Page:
When asked by the Pittsburgh media how the Steelers would respond when approached by then-NFL Commissioner Pete Rozelle regarding the rules violations the younger Rooney said, “What defense do I have. They got pictures of our players in pads.”

The pictures were damaging, but even if there had been no glamour shots it’s likely Noll’s attempt to ignore the rules would have eventually been leaked. Nearly 50 rookies and veterans attended the cloak-and-dagger camp and not all of those in attendance would have made the final roster for the 1978 Steelers. Of the players getting picked up by other teams after being cut by Pittsburgh at least a few of them would have had locker room stories about Shouldergate.

Steelers, Raiders & Schenanigans

The rivalry created between the Pittsburgh Steelers and the Oakland Raiders was a public relations prize which contributed immensely to the growth of the NFL in the 1970s. Two powerful and physical teams bludgeoning each other on and off the field made for the national television audience. It was Franco Harris and the Immaculate Reception igniting the rivalry. It was Raiders coach John Madden claiming his team winning the 1974 AFC Divisional playoff against defending NFL champion Miami as the team’s ticket to the Super Bowl, only to motivate Noll and the Steelers to beat Oakland in the AFC Championship game the following week. It was the the vicious hit on Lynn Swann by George Atkinson in the following year’s AFC Championship game. It was Noll’s response to such hits and labeling the safety part of the ‘criminal element’ and subsequently getting fined $1,000 by Rozelle.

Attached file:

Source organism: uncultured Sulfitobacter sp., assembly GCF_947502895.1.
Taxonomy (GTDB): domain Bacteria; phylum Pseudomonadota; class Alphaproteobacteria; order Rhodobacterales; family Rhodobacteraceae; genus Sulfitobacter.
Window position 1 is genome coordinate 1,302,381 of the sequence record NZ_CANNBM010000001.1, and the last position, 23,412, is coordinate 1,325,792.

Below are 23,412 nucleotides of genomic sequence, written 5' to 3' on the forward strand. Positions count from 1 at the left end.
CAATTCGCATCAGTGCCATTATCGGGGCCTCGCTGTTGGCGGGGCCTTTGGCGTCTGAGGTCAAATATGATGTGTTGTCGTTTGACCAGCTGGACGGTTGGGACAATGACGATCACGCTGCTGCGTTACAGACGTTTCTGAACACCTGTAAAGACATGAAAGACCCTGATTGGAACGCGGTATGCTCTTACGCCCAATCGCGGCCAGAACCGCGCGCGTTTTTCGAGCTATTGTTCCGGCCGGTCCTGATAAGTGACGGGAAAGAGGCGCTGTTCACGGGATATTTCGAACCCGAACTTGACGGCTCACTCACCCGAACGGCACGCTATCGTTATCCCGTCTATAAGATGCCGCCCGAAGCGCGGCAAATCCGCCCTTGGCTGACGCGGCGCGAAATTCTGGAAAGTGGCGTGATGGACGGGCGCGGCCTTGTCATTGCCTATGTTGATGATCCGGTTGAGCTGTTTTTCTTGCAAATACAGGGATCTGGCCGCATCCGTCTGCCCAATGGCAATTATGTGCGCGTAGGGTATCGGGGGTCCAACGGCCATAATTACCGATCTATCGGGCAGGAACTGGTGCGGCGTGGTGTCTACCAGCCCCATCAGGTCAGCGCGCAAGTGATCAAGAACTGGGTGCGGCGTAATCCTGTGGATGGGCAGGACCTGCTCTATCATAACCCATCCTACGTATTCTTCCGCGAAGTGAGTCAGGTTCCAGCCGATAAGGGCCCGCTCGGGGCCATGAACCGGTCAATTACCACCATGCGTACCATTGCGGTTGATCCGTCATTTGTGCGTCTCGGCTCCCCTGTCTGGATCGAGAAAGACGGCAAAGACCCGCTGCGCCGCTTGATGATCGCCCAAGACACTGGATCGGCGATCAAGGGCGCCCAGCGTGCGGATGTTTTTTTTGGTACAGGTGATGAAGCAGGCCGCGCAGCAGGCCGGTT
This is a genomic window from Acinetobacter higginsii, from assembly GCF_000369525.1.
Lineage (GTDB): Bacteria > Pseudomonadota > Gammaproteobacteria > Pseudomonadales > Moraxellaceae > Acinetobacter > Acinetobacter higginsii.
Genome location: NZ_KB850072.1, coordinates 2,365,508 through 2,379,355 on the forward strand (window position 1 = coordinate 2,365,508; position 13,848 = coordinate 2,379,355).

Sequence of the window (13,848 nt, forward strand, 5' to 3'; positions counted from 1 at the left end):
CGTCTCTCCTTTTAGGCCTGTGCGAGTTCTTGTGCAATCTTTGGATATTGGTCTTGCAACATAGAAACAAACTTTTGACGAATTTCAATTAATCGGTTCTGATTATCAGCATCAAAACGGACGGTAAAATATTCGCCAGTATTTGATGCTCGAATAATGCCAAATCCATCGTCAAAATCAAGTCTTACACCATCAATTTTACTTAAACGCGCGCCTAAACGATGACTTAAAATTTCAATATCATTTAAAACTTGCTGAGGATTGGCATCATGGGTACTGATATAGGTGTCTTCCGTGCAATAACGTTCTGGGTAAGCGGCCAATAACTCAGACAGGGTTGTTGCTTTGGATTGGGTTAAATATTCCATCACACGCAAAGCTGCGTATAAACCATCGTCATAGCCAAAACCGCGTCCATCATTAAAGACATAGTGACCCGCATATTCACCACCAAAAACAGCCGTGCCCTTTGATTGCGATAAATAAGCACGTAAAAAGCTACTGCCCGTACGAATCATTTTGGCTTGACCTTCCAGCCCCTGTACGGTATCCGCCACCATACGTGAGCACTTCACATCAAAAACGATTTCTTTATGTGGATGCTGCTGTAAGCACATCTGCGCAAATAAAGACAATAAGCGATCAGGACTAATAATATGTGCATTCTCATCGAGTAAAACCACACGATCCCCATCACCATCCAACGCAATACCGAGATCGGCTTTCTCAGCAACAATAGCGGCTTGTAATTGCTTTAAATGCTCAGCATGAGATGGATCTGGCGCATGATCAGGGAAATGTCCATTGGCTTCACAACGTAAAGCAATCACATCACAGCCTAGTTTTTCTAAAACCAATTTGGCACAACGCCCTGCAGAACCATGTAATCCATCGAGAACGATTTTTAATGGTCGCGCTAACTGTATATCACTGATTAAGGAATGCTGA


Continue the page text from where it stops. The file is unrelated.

The schenanigans weren’t limited to when those two teams played each other. During the playoff game with Denver a few months before Shouldergate Steelers defensive tackle Joe Greene had his wallet become $5,000 lighter, a league fine for his punch to the gut of Bronco guard Paul Howard. Pittsburgh linebacker Dennis ‘Dirt’ Winston was also fined two grand for a tackle the commissioner deemed was too rough. Not to be outdone Oakland owner Al Davis, a week after Denver’s win over the Steelers, said the officials lied about a questionable call which Davis believed kept the Raiders from the Super Bowl. Rozelle lifted $5,000 from ‘Just Win Baby’ Al’s bank account.

1979 3rd Round Pick Forfeited

Around the same time as Shouldergate the Green Bay Packers were discovered to have broken NFL regulations by conducting illegal workouts. Rozelle punished the Packers by taking away the team’s fourth-round pick in the next draft. The NFL decided what the Steelers had done deserved a bit more punishment and rescinded Pittsburgh’s third-round pick in the 1979 draft. There was a general feeling at the time the commissioner was tiring of having to deal with punishing noteworthy teams such as the Steelers or Raiders.

Prior to having the story appear in print, Clayton had contacted the NFL in order to fully understand the league rule. Instead of being upset with Noll and the Steelers organization for commiting the violation many fans, and some of the Pittsburgh media, were more upset Clayton had reported the violation.



Sean McCormick

Turning the ‘complex’ into the ‘understandable!’ In Coaching & Leadership there is one constant — WRITING!